The following instructions will help you to know what to expect in the days following surgery. Do not hesitate to call if you have questions or concerns.


  • After surgery your child should rest at home for several days. Light activities may be resumed after 7 days and when your child feels up to it. Strenuous physical activity is discouraged for 1 month. This includes gym class, swimming, recess, and contact sports. Your child may return to school when comfortable and no longer taking prescription pain medication.
  • Encourage your child to avoid nose blowing and to sneeze with his/her mouth open for 5 to 7 days.
  • Bathing: If your child’s nostrils were packed with splints, avoid getting them wet in the shower (it is ok to rinse them with saline) until they are removed in approximately 1 week. If splints were not used, your child may bathe the day after surgery.


  • Unrestricted. Resume normal diet as tolerated.


  • Most children have mild to moderate pain for a few days after surgery. Acetaminophen (Tylenol®) and ibuprofen (Advil®, Motrin®) should be used to relieve any discomfort.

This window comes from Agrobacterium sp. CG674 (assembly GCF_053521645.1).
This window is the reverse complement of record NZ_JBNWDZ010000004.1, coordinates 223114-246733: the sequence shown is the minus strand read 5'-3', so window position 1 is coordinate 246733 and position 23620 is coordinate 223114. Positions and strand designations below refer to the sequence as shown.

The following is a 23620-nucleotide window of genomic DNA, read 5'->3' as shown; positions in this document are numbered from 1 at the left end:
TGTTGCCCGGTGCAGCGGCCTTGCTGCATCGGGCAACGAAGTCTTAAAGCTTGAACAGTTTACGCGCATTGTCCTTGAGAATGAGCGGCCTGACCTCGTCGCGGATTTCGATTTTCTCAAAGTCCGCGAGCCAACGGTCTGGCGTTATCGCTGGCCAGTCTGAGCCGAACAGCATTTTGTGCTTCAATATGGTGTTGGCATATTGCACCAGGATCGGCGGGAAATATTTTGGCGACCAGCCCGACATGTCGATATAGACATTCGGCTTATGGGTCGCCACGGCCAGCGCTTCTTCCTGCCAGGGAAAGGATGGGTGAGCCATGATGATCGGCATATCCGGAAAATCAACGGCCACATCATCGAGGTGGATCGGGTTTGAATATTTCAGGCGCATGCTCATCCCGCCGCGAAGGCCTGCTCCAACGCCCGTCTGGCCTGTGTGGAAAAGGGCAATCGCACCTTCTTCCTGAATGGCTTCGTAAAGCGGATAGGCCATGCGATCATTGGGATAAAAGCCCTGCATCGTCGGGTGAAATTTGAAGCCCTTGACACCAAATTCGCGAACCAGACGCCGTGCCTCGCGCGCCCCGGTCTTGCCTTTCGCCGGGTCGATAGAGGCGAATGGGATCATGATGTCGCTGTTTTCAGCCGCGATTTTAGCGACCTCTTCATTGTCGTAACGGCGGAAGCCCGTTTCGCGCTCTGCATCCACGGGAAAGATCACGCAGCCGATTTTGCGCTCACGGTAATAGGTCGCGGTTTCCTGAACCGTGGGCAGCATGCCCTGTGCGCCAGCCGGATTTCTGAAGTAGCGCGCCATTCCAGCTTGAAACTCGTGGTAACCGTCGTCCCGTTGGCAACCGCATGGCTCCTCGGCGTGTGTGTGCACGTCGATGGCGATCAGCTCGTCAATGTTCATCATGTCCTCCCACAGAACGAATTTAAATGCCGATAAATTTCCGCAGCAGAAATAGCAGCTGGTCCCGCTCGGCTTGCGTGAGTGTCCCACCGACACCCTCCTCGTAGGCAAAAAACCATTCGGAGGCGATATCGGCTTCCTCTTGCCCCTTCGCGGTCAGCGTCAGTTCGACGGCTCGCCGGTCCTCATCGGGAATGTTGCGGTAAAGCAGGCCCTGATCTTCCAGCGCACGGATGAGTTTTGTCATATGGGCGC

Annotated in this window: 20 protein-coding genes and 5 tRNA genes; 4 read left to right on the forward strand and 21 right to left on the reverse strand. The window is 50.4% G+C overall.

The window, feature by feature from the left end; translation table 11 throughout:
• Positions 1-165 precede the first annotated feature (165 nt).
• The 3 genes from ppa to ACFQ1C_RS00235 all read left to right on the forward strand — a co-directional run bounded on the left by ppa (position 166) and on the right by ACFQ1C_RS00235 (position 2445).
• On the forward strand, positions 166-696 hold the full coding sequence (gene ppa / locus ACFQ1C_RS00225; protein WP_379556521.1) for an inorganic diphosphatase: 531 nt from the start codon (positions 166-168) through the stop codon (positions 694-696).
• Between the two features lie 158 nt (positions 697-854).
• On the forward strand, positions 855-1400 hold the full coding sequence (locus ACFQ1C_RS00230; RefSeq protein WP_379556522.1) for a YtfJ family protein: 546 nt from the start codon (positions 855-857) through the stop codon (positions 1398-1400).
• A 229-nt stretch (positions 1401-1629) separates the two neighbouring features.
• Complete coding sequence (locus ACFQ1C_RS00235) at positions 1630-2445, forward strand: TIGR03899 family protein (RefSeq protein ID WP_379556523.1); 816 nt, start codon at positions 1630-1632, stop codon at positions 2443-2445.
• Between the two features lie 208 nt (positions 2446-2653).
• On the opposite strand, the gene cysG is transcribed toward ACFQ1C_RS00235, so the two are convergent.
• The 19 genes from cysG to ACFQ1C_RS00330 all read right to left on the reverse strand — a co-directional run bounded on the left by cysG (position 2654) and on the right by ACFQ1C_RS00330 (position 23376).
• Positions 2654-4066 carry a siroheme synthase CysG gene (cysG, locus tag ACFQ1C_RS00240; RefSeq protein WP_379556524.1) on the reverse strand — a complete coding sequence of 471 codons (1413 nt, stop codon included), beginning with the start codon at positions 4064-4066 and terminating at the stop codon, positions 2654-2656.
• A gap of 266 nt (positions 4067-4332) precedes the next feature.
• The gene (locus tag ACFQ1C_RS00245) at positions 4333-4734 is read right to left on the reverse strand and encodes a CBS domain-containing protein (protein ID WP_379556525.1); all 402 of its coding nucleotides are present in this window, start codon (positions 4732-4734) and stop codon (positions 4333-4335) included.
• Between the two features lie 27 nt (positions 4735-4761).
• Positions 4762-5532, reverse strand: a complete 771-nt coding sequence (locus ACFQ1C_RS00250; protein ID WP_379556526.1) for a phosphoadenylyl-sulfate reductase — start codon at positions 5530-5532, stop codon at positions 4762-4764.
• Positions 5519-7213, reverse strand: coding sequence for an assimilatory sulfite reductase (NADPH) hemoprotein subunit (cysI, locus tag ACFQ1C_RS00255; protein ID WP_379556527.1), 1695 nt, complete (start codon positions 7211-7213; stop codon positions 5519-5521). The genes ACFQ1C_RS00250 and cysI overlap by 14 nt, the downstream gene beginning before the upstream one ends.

Pain Control

  • Alternate the use of acetaminophen (Tylenol®) and ibuprofen (Advil®, Motrin®) every 3 hours to control your child’s pain. Please follow this medication schedule while your child is awake for the first few days after surgery.
  • Older children may receive a prescription for a stronger pain medication. Please use this medication if acetaminophen and ibuprofen are not controlling your child’s pain.
  • Give pain medication on a regular schedule for the first 2-3 days after surgery.
  • Rectal acetaminophen suppositories and orally disintegrating tablets are options for children refusing pain medication orally. Available over-the-counter.
  • Your physician will instruct you if ibuprofen is not appropriate to use.


  • A low-grade fever (101 degrees or less) following surgery may occur and should be treated with acetaminophen. Follow the directions on the bottle. If the fever persists (more than 2 days) or is greater than 102 degrees, call our office.


  • Antibiotics may be given post-op. If your child is given a prescription for oral antibiotics, please start it the day after surgery.

Care after Surgery

  • Drainage: Bloody drainage is expected after nasal surgery. We typically put a gauze (“mustache”) dressing under the child’s nose and tape it to the cheeks for as long as the drainage continues, typically up to 48 hours. If the dressing needs to be changed every hour or if there is a large amount of bleeding, call your physician. Please see the instructions, "How to Stop a Nose Bleed," in this document.
  • Packing: Your child may have packing or soft nasal splints inside his/her nose. Typically packing dissolves on its own; however, if packing needs to be removed, strings may be taped to the cheek. The packing or splints will be removed at the first post-operative appointment. (If the packing falls out when sneezing, it does not need to be replaced.